OK, so maybe I was wrong. Judging from the response to my recent column, "No uniform solution to crack problem," maybe we do need school uniforms. But not for students. For teachers.
Consider an e-mail from a local Girl Scout volunteer. She wrote to say that when the girls were choosing a topic recently for their essay merit badge, they decided to write about something to which they had all been exposed repeatedly: their elementary school teacher's thong.
Seems the teacher has a fondness for this particular style of undergarment, especially worn in tandem with low-rise jeans. Evidently, she owns them in a variety of colors, too, a piece of information that is readily available to her students each time she bends over. And, according to the Scouts, she bends over a lot.
One teacher's pathology aside, this e-mail raises a much broader question: Before we worry about whether students are dressing appropriately, shouldn't we make sure teachers are setting a good example?
Right now, the Gwinnett County School Board's entire dress code for teachers consists of a single policy statement: "The expectation of the Board is that all staff members dress in a professional manner." In all fairness to the teacher mentioned above, the policy does not specify which profession.
Of course, the problem of young female teachers' dressing and behaving provocatively is an old one indeed, predating Mary Kay Letourneau by at least a hundred years. School board policies from the 1800s, for example, warned young teachers not to display their ankles. I don't believe the word "thong" had been invented yet.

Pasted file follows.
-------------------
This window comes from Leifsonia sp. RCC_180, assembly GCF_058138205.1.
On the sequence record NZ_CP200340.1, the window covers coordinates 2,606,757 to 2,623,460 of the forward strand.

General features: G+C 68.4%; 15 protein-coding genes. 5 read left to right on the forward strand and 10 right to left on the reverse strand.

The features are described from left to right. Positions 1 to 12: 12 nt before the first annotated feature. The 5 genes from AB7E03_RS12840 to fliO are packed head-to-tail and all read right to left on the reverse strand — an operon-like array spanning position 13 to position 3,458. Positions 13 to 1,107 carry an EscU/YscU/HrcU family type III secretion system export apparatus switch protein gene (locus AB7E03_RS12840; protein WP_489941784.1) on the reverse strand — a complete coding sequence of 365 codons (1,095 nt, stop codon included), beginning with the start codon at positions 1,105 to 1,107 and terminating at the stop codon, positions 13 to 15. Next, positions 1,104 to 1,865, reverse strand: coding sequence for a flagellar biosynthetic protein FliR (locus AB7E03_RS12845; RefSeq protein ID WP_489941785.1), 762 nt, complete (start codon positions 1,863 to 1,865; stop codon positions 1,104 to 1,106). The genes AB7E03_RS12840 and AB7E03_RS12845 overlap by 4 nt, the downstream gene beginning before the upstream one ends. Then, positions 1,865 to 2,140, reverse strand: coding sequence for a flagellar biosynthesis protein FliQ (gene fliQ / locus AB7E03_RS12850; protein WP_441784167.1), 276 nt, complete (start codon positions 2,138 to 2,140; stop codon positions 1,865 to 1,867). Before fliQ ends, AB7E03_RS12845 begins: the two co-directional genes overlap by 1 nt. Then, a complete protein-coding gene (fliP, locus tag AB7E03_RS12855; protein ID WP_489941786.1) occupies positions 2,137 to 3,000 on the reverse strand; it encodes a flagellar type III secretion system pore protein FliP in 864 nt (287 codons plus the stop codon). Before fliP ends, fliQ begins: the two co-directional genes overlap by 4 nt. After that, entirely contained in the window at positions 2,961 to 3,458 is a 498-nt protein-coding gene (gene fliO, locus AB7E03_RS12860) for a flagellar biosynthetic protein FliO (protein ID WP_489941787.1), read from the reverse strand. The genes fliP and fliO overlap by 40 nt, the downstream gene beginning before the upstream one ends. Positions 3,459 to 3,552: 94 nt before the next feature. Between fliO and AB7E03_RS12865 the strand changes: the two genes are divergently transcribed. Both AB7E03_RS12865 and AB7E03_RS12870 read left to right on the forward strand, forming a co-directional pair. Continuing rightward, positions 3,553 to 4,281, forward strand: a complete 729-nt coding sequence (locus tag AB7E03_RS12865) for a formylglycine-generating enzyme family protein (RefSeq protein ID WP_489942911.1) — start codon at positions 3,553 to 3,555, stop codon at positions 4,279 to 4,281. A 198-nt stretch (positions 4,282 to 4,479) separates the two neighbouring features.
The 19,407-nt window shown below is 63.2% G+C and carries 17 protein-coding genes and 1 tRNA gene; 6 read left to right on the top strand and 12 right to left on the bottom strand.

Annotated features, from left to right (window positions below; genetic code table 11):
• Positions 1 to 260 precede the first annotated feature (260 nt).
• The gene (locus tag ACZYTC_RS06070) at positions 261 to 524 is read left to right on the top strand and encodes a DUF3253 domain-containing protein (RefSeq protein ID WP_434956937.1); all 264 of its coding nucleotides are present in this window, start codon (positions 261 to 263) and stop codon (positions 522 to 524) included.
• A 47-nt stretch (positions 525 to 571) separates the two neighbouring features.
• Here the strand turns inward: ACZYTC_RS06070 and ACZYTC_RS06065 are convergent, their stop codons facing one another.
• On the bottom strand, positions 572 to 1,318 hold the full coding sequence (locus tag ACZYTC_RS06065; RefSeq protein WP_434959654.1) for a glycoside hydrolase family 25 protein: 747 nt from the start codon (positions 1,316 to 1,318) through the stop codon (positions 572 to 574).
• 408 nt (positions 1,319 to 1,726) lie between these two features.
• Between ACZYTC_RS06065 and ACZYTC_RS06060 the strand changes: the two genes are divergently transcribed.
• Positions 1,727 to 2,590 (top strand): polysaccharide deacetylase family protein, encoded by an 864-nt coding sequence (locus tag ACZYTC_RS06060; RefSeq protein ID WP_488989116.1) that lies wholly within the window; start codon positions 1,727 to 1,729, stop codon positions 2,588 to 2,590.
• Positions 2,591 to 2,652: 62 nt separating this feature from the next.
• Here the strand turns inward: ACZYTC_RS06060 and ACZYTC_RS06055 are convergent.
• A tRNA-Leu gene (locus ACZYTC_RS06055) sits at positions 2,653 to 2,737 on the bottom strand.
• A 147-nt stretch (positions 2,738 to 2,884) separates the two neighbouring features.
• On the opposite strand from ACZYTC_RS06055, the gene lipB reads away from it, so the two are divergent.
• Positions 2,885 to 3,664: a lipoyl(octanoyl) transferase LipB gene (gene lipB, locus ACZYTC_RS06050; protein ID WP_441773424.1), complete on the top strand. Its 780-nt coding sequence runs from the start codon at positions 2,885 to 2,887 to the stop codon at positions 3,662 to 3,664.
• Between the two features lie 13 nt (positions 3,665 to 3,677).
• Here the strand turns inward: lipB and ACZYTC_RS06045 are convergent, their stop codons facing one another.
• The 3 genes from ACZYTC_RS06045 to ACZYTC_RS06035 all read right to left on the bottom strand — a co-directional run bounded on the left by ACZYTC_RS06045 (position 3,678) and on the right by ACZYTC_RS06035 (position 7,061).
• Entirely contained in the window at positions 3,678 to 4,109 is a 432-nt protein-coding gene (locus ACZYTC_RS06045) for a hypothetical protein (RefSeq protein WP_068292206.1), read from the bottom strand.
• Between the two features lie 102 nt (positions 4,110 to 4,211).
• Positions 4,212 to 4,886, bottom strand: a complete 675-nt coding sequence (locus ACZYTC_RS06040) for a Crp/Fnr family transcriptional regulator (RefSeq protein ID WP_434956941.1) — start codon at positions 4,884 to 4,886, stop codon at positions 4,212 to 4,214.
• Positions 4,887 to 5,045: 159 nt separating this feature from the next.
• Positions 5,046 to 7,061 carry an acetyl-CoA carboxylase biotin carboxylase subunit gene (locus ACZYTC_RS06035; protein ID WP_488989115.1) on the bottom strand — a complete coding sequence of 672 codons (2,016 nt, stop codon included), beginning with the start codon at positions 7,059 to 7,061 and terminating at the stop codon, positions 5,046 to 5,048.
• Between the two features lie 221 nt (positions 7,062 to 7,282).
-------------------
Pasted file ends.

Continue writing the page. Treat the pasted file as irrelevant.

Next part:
But it's not just young female teachers who should pay closer attention to their attire. Requiring teachers to wear uniforms - something that would cover both the ankles and other, less mentionable body parts - would eliminate a number of sartorial faux pas, such as:
•Polyester coaching shorts. If uniforms for teachers become a reality, no child will ever again have to be exposed to the sight of some middle-aged, paunchy football coach's hairy thighs.
• Festive holiday garments. For a grown man to wear a tie depicting Rudolph the Red-Nosed Reindeer should be against the law, or at least a violation of any civilized dress code.
• Stirrup pants. That these have been out of style since 1994, combined with the fact that they never looked good on anyone over 11 years old anyway, should eliminate them from the approved wardrobe.
I know teachers won't exactly be thrilled at the idea of having to wear uniforms, but they must understand that the school board just has their best interests at heart. Besides, once board members have made up their minds, they don't want to hear arguments about personal dignity and individual freedom.
As far as they're concerned, it's just the same old thong and dance.
E-mail Rob Jenkins at firstname.lastname@example.org.